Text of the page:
kind of future do the less educated 70% have to look forward to?
For males 25 years and over with less than a bachelors degree there have been real
declines in income after 1973 High school graduates have seen real income decline 26%.
Males who started high school but did not finish have seen a 38% decline in real income ("The
State of American Manhood" 6). This is because male dominated industries, like agriculture and
manufacturing, have lost jobs steadily in the 20th century. Goods producing industrial
employment has declined from almost 48% of all jobs in 1948 to just under 18% in 2005 ("The
State of American Manhood" 8). At the rate of decline in market share over the last 5 decades
manufacturing employment should reach 0 by about 2028 in the United States ("The State of
American Manhood" 9).
Jobs in the service industries, on the other hand, have risen from 41 % of all jobs in 1948
to 66% in 2005 ("The State of American Manhood" 8). But males have not adapted well to the
changing economy; they are underrepresented in service industries, including education and
health services where the number of jobs has risen from 2.1 million to 17.3 million over the past
50 years ("The State of American Manhood" 10). Even if they work service jobs as teenagers,
young men are not interested in committing themselves to entry-level service and sales jobs with
low pay and prestige. The increased instability of their long-term employment prospects,
coupled with their sense that jobs must be emotionally and financially fulfilling, leads to a
volatile career trajectory. Many experience the two month itch and switch jobs as casually as
they change romantic partners (Kimmel 35).
While unemployment rates may ebb and flow according to larger economic conditions,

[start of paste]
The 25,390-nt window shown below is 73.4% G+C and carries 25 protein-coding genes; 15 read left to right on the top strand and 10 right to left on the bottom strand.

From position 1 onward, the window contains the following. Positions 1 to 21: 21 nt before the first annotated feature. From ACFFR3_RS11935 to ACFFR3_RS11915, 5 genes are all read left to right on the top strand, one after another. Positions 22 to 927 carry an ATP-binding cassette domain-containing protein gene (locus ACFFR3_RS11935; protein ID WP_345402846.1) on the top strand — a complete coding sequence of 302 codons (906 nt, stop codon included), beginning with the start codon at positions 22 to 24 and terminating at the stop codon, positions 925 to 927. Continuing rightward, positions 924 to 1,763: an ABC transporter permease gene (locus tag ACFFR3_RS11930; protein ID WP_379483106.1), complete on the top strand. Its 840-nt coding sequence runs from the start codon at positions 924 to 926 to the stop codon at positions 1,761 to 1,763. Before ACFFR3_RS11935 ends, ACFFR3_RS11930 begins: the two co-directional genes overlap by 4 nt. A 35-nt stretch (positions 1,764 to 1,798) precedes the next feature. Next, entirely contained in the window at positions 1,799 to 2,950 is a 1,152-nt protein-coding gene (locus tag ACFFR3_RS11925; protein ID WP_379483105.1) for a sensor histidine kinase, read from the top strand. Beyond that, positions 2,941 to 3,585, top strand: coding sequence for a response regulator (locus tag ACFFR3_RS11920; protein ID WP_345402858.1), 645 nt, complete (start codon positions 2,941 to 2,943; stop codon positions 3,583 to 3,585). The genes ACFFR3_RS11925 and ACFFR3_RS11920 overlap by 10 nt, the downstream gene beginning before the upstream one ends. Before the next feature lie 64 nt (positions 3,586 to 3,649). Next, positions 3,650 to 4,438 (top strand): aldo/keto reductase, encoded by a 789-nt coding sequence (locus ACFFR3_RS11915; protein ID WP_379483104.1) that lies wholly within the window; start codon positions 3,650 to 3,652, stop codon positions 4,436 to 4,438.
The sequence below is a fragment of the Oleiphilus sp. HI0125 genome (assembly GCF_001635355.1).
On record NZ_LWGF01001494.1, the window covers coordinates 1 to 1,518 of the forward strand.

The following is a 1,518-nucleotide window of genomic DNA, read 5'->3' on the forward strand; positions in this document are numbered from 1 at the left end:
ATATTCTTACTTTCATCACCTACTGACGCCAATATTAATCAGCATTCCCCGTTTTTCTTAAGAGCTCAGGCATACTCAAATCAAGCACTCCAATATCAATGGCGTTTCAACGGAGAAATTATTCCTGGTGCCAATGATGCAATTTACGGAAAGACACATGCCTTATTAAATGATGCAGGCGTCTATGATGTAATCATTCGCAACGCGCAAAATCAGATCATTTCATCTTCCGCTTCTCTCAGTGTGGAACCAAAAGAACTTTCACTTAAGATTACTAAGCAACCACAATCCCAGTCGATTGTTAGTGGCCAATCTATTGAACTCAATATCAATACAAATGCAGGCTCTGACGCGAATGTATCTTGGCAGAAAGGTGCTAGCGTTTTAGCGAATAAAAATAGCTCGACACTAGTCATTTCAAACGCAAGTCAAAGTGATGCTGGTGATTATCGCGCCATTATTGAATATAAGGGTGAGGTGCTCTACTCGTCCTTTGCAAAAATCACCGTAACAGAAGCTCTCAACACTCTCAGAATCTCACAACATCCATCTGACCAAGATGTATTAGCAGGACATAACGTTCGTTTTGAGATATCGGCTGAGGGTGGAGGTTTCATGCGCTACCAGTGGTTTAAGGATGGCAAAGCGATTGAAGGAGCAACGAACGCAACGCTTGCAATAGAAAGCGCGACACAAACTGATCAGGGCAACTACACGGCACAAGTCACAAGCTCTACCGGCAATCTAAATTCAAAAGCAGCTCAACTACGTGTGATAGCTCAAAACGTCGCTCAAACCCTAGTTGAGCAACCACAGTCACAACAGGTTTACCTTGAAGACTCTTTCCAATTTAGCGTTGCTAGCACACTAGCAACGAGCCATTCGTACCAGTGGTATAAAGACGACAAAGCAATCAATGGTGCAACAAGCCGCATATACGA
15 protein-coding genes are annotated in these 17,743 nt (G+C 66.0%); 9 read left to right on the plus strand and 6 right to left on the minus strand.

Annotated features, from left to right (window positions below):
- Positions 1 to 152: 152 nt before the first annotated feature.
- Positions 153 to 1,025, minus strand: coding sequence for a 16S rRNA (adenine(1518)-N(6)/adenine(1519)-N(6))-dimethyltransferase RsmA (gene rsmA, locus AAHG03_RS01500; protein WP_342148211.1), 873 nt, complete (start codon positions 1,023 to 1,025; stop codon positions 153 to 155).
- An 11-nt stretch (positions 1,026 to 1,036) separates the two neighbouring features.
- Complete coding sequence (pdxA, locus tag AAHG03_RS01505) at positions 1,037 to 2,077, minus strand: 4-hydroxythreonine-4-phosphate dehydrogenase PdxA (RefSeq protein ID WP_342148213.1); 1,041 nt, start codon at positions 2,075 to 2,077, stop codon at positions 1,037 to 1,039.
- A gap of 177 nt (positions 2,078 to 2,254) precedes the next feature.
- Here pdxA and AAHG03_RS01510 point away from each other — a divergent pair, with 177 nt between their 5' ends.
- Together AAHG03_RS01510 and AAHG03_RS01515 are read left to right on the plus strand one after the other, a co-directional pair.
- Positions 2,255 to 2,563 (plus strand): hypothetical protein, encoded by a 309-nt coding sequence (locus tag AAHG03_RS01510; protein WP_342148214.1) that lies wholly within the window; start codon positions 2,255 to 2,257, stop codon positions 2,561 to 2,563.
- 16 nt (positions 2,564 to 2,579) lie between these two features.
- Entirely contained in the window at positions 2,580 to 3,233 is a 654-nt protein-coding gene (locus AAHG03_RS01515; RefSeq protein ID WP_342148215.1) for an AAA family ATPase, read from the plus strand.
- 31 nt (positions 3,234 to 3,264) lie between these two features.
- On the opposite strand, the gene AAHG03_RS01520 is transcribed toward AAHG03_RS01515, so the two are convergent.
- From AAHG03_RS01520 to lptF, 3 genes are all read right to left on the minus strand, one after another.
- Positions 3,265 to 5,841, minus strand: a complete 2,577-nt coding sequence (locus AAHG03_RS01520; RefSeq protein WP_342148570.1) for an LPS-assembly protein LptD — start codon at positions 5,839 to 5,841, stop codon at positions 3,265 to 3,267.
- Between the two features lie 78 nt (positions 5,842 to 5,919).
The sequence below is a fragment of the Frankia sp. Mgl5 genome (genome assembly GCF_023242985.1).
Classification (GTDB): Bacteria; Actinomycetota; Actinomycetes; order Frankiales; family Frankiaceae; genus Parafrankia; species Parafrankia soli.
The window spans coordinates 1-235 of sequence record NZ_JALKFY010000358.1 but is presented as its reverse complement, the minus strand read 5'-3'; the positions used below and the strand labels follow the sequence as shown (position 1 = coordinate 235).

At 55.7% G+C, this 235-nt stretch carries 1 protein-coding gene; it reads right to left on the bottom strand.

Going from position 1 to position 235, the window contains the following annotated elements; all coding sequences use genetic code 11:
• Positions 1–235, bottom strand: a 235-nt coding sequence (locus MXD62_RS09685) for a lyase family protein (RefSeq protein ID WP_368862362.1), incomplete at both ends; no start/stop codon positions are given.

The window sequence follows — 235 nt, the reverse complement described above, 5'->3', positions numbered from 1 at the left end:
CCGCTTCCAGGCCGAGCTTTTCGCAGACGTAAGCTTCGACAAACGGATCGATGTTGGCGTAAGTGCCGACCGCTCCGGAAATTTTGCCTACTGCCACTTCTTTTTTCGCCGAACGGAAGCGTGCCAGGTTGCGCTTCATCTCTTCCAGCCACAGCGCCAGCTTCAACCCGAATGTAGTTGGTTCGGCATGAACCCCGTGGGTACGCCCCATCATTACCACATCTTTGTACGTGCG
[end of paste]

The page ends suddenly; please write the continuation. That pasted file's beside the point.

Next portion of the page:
they are always greatest for males with the least education. In 2005, only 2.5% of men with a
bachelors degree or more were unemployed compared with almost 8% of men with less than a
high school degree ("The State of American Manhood" 4). A new twist is that some of the
unemployed are not even looking for jobs. These men arent included in the unemployment
statistics because theyve given up looking for a jobTheir ranks are growing rapidly. In
Michigan, 18% of able-bodied men between the ages of 30 and 54 -- almost one in five -- are not
working and not looking for work. In West Virginia, that figure is now up to 24%, almost one
man in four. Forty years ago, in the same age group, only about 1 able-bodied man in 20 was
unemployed and not looking for work. Today, nationwide, its about 1 man in 7 (Sax, Leonard
But the problem is not strictly economic. There are significant social consequences as
well. Over half of young men ages 18 -24 are living at home with their parents and are in no rush
to move out (U.S. Census Bureau). Their inability or disinterest in supporting themselves
makes them less than desirable candidates for marriage, and once again those with the least
education are at the biggest disadvantage. In 2004, 22.3% of men ages 35- 44 with less than a